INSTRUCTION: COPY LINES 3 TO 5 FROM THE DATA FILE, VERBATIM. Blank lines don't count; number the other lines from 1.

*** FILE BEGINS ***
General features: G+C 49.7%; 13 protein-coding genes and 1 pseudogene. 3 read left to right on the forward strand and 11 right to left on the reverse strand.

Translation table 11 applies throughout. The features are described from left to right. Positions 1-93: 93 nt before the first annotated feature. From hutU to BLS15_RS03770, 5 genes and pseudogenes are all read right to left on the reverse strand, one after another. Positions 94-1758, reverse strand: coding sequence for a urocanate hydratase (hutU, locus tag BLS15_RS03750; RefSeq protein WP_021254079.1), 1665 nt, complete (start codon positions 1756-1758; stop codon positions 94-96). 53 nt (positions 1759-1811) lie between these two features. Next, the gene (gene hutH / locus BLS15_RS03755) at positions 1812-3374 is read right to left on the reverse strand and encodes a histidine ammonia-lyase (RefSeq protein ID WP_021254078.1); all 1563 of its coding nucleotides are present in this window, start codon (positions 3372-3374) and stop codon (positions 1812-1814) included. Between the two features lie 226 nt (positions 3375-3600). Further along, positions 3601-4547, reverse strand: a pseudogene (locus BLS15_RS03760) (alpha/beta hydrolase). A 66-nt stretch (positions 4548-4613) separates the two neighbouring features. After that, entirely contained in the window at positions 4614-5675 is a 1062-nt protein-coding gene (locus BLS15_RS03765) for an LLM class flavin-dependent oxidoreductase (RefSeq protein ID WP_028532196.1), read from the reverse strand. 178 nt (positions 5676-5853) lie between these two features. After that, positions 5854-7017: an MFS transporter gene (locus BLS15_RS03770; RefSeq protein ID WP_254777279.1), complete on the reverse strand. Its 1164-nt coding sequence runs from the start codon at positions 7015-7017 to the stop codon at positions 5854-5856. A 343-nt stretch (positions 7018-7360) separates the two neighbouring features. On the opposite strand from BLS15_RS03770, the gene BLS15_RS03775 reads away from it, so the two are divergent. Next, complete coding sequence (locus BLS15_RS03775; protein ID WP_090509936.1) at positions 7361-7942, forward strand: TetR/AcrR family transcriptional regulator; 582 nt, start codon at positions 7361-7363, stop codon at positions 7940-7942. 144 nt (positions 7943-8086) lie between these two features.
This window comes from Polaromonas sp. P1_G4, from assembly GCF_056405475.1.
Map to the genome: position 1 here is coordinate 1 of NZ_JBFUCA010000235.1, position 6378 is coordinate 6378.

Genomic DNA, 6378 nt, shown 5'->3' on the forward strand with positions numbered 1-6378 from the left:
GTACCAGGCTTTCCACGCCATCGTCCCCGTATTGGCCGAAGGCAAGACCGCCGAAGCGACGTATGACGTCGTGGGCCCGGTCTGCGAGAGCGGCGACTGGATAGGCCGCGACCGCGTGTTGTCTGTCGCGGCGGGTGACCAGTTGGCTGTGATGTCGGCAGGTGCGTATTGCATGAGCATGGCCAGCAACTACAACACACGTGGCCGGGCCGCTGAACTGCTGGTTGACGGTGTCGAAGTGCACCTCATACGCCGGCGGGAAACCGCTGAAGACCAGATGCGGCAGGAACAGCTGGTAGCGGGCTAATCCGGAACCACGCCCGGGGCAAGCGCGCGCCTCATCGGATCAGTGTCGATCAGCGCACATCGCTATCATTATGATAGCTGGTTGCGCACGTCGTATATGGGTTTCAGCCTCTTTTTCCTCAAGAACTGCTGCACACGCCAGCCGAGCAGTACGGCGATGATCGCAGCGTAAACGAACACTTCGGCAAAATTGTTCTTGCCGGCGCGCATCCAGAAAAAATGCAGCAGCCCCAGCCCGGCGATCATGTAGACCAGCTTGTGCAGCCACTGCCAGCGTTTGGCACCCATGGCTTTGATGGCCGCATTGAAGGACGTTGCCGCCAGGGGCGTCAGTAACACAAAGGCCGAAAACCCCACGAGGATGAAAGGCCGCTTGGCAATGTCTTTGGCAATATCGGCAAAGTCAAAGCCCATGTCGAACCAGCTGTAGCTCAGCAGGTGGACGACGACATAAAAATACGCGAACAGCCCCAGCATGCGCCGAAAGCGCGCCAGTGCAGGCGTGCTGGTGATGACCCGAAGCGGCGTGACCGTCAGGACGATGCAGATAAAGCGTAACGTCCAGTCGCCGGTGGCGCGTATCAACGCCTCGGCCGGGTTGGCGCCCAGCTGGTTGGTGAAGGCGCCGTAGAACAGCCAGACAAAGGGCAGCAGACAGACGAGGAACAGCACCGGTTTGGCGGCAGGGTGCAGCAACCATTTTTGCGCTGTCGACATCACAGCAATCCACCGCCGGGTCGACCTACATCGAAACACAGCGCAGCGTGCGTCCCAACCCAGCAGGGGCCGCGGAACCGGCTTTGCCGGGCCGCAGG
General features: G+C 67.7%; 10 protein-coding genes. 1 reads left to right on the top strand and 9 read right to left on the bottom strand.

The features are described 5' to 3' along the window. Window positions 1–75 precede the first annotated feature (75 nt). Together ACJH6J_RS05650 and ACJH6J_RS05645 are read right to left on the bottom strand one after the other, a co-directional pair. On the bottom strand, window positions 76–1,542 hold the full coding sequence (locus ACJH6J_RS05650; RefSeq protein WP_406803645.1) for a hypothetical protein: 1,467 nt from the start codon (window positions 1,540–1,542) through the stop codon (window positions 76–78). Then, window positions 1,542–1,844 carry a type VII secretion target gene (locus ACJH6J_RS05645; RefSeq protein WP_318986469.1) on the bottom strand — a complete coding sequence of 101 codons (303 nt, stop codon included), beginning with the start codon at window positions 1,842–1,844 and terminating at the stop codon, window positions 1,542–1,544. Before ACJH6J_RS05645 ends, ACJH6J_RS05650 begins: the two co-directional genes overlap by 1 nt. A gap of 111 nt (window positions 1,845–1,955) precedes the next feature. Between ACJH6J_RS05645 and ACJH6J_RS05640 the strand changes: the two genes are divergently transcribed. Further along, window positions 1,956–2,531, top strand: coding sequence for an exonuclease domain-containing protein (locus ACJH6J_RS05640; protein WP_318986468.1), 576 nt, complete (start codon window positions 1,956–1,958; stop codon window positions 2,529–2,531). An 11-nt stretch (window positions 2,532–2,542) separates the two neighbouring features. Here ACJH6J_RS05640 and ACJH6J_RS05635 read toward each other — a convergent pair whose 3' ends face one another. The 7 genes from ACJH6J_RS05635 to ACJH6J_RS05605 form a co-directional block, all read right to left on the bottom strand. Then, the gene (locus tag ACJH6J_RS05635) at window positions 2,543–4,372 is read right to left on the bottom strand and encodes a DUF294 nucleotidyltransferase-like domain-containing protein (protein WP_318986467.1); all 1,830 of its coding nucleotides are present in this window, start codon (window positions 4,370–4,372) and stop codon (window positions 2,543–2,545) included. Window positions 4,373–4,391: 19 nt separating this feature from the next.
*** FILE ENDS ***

This window comes from Polaromonas sp. P1_G4, from assembly GCF_056405475.1.
Map to the genome: position 1 here is coordinate 1 of NZ_JBFUCA010000235.1, position 6378 is coordinate 6378.

Genomic DNA, 6378 nt, shown 5'->3' on the forward strand with positions numbered 1-6378 from the left: